Myanmar is one of those regions which produced Lacquerware, a very unique art, as early as 11th to 13th century A-D. Surprisingly they still practice this art style today and one should not miss a know-how opportunity while in Bagan.
Bagan is a UNESCO World Heritage site, stretched across the bank of mighty Irrawaddy River in central Myanmar. It was a dry scorching summer when we landed there. Usually the mornings and evenings offer the best ambiance to shoot those archaeological sites of Bagan. As the sun turned bang at 90 degrees above our head we went to explore indoor. Now before you wonder what is there more unique than those iconic pagodas, let me remind you that Myanmar has a vivid confluence of history and art both. It is one of those regions which produced Lacquerware, a very unique art, as early as 11th to 13th century A-D. Surprisingly they still practice this art style today and one should not miss a know-how opportunity while in Bagan.
Not only in souvenir shops, we even observed our hotel staffs carrying Lacquerware trays and cups for daily usage. Finally, we met a highly skilled Lacquerware master artist. As we roamed inside his workshop he thoroughly explained us the process.
Lacquerware is made of lacquer tree resins ("thitsi" in Myanmar), brought from the light altitude forests. Due to its amazing water proof nature people often call it as "Natural Plastic". After applying the layers of black resins on bamboo utensils or wooden bowls the products are dried underground in humid rooms for weeks. Sometimes multiple layers are applied to ensure quality products and each layer takes a week to dry. It's a remarkable feature of the art that drying in sun or in open air makes the lacquer moist and sticky.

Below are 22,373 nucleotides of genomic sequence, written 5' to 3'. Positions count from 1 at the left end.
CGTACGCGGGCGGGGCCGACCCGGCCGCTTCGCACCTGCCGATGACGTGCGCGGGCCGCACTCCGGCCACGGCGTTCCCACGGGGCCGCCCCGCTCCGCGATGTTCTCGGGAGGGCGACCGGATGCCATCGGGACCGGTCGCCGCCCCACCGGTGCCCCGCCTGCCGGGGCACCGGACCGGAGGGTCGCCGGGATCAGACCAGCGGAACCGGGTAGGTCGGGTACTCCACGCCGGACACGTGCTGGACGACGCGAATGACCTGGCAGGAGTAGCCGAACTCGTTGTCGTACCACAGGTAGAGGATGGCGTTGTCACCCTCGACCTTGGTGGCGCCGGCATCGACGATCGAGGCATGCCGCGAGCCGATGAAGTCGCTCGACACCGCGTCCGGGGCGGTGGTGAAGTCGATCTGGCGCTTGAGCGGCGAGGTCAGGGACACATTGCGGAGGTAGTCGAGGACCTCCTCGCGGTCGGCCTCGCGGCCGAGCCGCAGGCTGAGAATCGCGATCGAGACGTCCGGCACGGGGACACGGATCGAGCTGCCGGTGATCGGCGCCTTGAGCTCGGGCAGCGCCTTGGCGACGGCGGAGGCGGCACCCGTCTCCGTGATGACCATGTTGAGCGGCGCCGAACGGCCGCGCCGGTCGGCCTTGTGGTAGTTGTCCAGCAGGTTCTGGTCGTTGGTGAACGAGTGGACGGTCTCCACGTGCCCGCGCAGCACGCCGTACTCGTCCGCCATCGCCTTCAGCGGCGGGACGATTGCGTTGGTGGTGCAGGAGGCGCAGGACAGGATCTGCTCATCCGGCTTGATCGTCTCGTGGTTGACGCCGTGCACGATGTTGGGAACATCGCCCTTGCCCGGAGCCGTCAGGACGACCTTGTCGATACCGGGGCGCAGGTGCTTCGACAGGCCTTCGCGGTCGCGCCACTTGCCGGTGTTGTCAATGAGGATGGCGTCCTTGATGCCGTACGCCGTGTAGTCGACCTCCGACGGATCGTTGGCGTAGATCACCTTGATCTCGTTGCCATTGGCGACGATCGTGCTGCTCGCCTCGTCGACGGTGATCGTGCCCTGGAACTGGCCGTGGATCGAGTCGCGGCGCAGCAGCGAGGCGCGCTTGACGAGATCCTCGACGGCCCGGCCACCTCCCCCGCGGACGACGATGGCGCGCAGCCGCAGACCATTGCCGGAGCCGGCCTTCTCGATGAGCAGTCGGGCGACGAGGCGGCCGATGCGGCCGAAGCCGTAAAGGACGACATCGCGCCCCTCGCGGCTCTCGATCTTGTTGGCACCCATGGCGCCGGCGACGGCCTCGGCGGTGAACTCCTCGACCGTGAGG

Sometimes lacquer is mixed with peanut shell powder to make the final artifact harder and durable. People can even use them to pour hot or chilled water and food. The next important step is etching fine curves and grooves on the product's outer surface with a knife. Natural colors are then rubbed all over by hands. Once dried, artists wipe it up so that colors in the grooves remain intact and excess colors come out. Burmese locals use Lacquerware utensils and furniture for daily usage for ages. The entire process starting from making bamboo base till coloring may take up to 8 months.
Natural colors are extracted from stones.
The products are washed and polished after coloring.
A worker prepares the bamboo base.
In Bagan, we ventured through multiple Lacquerware workshops and all of them used traditional method for production. Some use small machines though they are also operated manually.
As per the UNIDO study, there are about 650 to 750 small and medium lacquerware shops in Bagan. The limited access to the international market was one of the major concerns earlier. However, the art is gradually reviving as the tourism industry has been booming in Myanmar. As part of responsible travel, it is always a best practice to buy such handmade art souvenirs directly from the local artists and shops. This not only helps you to go kinder to your wallet but also encourages the ancient art to thrive longer.